When I describe this in lectures, someone always says: ‘But how would they know that? Killers don’t think of such things. They think they won’t ever be caught.’
And that is exactly my point. If the death penalty had a real deterrent effect, when compared with lengthy imprisonment (which would be the fate in the District of Columbia), the ‘Beltway snipers’ would be expected to make sure they were inside the beltway and not outside.
Demonstrating that the death penalty has no additional deterrent effect over lengthy imprisonment (or, for that matter, the contrary) is a difficult proposition. But it seems that in the Muhammed case, we have a good example, in at least one case, to prove the fallacy of the deterrence hypothesis.
By the way, the American Law Institute, which is responsible for the authoritative Model Penal Code, has just removed the death penalty from the Code:
Thanks to Nadia Bernaz.

Wednesday, 4 November 2009

European Court Nixes Crucifixes

A Chamber of the European Court of Human Rights ruled yesterday that displaying a crucifix in the classroom of a publicly-funded school is a violation of article 2(1) of the first Protocol to the European Convention on Human Rights: Article 2(1) states: No person shall be denied the right to education. In the exercise of any functions which it assumes in relation to education and to teaching, the State shall respect the right of parents to ensure such education and teaching in conformity with their own religious and philosophical convictions.
The Court’s ruling, in Lautsi v. Italy, is only in French for the time being. The decisive paragraph, no 57, states : 'La Cour estime que l'exposition obligatoire d'un symbole d'une confession donnée dans l'exercice de la fonction publique relativement à des situations spécifiques relevant du contrôle gouvernemental, en particulier dans les salles de classe, restreint le droit des parents d'éduquer leurs enfants selon leurs convictions ainsi que le droit des enfants scolarisés de croire ou de ne pas croire. La Cour considère que cette mesure emporte violation de ces droits car les restrictions sont incompatibles avec le devoir incombant à l'Etat de respecter la neutralité dans l'exercice de la fonction publique, en particulier dans le domaine de l'éducation.’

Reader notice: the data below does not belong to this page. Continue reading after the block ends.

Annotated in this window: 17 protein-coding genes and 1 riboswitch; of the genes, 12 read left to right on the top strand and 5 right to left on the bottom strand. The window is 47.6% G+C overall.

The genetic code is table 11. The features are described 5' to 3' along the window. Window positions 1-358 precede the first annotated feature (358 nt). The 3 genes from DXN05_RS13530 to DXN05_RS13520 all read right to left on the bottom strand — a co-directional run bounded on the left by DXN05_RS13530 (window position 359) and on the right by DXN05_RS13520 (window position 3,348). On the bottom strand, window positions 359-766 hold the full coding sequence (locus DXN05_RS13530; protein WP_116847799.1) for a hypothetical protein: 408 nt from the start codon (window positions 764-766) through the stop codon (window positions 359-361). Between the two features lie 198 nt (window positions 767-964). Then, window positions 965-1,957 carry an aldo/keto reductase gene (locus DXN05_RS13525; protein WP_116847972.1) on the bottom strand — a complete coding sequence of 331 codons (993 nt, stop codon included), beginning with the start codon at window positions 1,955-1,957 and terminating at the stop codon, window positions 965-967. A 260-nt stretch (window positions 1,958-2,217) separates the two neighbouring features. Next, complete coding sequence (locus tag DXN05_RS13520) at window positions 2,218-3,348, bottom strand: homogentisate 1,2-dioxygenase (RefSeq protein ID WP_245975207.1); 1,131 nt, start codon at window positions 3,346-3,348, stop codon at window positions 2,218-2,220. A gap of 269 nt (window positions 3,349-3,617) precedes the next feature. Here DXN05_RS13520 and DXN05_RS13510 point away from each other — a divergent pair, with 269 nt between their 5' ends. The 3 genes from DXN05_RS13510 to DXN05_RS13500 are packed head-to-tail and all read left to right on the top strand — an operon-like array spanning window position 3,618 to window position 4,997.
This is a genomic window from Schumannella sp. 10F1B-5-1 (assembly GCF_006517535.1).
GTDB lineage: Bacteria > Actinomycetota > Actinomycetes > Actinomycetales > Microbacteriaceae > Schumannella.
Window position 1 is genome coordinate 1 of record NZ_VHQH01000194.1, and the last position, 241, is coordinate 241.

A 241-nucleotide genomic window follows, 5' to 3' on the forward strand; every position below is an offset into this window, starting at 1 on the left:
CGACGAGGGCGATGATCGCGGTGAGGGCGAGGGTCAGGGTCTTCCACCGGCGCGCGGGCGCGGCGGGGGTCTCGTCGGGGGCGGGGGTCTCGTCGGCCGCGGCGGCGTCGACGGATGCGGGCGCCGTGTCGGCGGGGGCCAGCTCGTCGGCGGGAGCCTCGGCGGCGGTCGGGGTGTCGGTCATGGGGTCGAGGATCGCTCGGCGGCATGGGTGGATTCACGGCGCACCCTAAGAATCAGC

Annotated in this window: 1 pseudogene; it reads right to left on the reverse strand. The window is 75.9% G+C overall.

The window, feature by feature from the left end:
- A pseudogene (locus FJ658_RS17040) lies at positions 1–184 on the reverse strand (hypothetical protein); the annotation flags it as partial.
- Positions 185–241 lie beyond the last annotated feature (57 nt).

Roughly translated: ‘The Court considers that the mandatory posting of a religion symbol of a particular religion as part of a public function to specific situations under govenrment control, in particular in classrooms, violates the right of parents to educate their children according to their beliefs, as well as the right of schoolchildren to believe and not to believe. The Court considers that such a measure violates these rights because these restrictions are incompatible with the duty on the State to be neutral in public services, en particular in the field of education.’
I would expect there is a lot of hand-wringing in Dublin today about this decision. The Irish school system was criticized by the Human Rights Committee last year in its concluding observations on the Irish periodic report (UN Doc. CCPR/C/IRL/CO/3): ‘22. The Committee notes with concern that the vast majority of Ireland’s primary schools are
privately run denominational schools that have adopted a religious integrated curriculum thus depriving many parents and children who so wish to have access to secular primary education. (arts. 2, 18, 24, 26). The State party should increase its efforts to ensure that non-denominational primary education is widely available in all regions of the State party, in view of the increasingly diverse and multi-ethnic composition of the population of the State party.